As the climate crisis ensues, the conversation around the important issue is alienating more individuals than mindfully engaging them in climate action. In the past year we have witnessed some truly bizarre tactics of vandalising age-old paintings in the spirit of advocating for the cause and we're everday bombarded with numbers and analysis that appears to predict the impending doom of civiliaztion as we know it. In such times, it is important to reflect on our own actions and vocalise innovative means of change through empathetic narratives.
The Council on Energy, Environment and Water (CEEW), in collaboration with UnErase Poetry, has come up with an exciting project called, 'Love in the Times of Climate Change' (LCC). They are seeking to dismantle the disingenuous ways of advocating for conservation and rather engage with young minds between the ages of 18 to 35, through moving narratives of love and human perseverance. The campaign brings together seven leading performance poets from across India to pen down experiences of love in in the modern era of climate change.
The poems, written in Hindi and English hope and attempt to make climate action a dinner table conversation by personalising messaging and experimenting with fresh formats such as spoken word. The young poets also subtly weave in climate solutions such as electric vehicles, solar rooftops, and windmills as part of their storytelling; inspiring action towards a sustainable tomorrow. The inititiative believes that it is essential that young minds become the catalysts for change and that in the process they will be able to inspire like-minded peers to take action in their own lives.
Homegrown spoke to Alina Sen, Senior Communications Specialist & Archivist, Council on Energy, Environment and Water (CEEW), who told us a little bit more about what CEEW and UnErase Poetry are trying to create.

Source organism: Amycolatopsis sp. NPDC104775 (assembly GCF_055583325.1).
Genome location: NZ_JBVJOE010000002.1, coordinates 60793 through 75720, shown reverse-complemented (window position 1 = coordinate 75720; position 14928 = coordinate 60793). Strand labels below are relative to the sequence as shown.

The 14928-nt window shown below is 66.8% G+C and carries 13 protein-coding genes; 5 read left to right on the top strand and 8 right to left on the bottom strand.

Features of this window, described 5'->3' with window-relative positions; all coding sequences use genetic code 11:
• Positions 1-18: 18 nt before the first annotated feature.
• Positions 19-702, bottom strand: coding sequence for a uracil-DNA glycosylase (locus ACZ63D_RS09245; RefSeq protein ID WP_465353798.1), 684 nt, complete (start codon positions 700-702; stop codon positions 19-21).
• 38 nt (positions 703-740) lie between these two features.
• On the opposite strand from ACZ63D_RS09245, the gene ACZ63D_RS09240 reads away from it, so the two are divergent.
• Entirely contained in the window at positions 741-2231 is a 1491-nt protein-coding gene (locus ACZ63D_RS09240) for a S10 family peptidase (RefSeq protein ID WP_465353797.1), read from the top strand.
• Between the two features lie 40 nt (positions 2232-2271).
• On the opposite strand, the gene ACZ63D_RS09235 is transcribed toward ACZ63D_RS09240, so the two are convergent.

The discussion around climate change can often be polarising and tends to create panic; further fuelling nihilism. In this culture, how is this project seeking to create a fresh narrative around the issue and what inspired the makers to humanise the climate crisis using the theme of love?
Centring people in climate policies is one of CEEW’s key mandates. This means complementing citizen-centric research on climate with an effort to mainstream climate change examples and actions into everyday communications and art forms so more people understand and engage with how climate change is impacting our lives and relationships. Love is an intensely personal experience as well as a universally valued sentiment. It gave us the silver lining, that shines out from behind the looming clouds of climate anxiety. Combined with the medium of spoken word poetry, whose popularity is growing with the youth, we are happy that Love in the Times of Climate Change is doing its bit to bring climate discussions from conference tables to dinner tables, like the Prime Minister recently mentioned.
The collaboration aims to engage young minds between the age group of 18-35 years in climate change discussions through the power of poetry. This is also the generation that remains consumed by social media’s incessant urgency and fear mongering, how can the project present hope in such times?